If you found yourself searching for something through Google in late November, you might have noticed that the typical Google homepage looked different, as it often does.
Google changed their “Google Doodle,” which is the image that appears above their search bar, to a doodle reflecting famous Native American author, James Welch.
Google often changes the doodle to highlight historical events and historical people, and Welch earned the coveted spot last month.
Google’s homepage reflected Welch for a full twenty-four hours on November 18, 2016 to pay respect to the award-winning author on what would have been his 76th birthday.
Welch passed away in 2003 at the age of 62, but made his mark as an author long before that.
The Google Doodle spelled out “Google” in individual teepee letters in multiple colors such as orange and yellow with an arrow on each side toward the bottom of the page. The doodle had strong wild horses running across the soft drawing, in rich and warm colors.
James Welch’s face was drawn directly in the center, with a small smile and big round glasses.
The sun and the moon were drawn around his head, almost as if they were orbiting around him. The background of the doodle was traditional notebook paper with handwriting across it that one would assume was meant to reflect the handwriting of Welch.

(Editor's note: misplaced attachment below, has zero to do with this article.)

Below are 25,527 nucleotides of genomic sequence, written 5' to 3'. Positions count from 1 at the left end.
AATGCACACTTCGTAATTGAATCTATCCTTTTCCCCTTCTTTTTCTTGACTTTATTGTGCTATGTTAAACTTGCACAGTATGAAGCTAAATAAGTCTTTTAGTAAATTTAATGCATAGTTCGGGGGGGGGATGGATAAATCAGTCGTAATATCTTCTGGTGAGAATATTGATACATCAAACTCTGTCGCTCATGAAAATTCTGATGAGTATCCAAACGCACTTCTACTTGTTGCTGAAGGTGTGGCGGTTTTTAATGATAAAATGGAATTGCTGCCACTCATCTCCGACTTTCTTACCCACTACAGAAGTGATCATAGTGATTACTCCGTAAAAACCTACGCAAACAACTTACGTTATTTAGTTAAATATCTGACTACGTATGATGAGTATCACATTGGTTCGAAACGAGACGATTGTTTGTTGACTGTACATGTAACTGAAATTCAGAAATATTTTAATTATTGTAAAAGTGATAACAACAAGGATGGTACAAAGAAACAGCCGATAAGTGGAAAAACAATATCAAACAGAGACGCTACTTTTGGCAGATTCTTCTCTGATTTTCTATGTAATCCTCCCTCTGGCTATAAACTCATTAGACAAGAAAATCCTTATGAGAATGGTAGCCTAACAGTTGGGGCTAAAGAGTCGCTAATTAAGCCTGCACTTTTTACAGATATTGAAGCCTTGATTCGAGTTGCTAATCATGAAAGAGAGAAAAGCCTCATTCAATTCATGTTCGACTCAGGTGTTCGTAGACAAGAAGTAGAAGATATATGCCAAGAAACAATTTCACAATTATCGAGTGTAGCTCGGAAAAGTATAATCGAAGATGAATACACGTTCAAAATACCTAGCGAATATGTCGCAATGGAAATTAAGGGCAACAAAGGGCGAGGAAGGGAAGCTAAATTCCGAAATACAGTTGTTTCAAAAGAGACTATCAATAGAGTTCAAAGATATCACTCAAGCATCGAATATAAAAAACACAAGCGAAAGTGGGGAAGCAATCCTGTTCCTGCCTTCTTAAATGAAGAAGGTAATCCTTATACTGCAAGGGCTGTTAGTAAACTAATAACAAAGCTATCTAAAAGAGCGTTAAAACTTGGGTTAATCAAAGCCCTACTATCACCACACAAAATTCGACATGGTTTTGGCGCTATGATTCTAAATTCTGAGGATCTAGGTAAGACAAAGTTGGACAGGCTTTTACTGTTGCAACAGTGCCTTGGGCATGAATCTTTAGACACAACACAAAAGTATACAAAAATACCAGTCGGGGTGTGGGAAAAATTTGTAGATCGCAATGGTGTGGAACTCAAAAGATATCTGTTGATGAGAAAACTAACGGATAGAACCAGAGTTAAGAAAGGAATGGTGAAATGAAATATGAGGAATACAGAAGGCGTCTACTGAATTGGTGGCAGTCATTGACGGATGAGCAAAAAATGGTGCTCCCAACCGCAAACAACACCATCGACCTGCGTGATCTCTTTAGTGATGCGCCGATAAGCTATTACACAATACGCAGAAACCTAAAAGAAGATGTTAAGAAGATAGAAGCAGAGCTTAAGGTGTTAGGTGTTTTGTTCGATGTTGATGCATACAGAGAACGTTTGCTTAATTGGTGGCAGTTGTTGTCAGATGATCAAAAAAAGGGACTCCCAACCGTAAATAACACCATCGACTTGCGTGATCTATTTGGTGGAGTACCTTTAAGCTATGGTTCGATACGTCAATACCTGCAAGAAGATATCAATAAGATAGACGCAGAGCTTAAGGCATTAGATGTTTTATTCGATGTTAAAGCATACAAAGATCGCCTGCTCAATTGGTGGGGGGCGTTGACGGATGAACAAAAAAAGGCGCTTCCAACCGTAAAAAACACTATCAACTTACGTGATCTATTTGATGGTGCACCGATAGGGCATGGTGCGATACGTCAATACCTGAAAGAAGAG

You can see the image in the video below:
The Google Doodle was created by Google Doodler, Sophie Diao, to reflect Welch’s Native American heritage and pay tribute to him as a famous author.
Diao has a background in film storytelling and animation. She searched for inspiration in order to create this doodle through Welch’s books, photographs of the author, and Native American art work referred to as ledger art. From her research phase to physically creating the doodle, the process took her a total of six weeks.
Welch was raised on a Native American reservation and spent his life writing poetry and novels that captured Native American culture.
Welch spent a lot of time, when he was not writing, worrying that people would not appreciate his views of Native American culture. One of his most famous novels, “Fools Crow,” gained worldwide attention and received several national literary awards. He certainly made history, although he often feared that he would not be able to achieve the recognition he hoped for.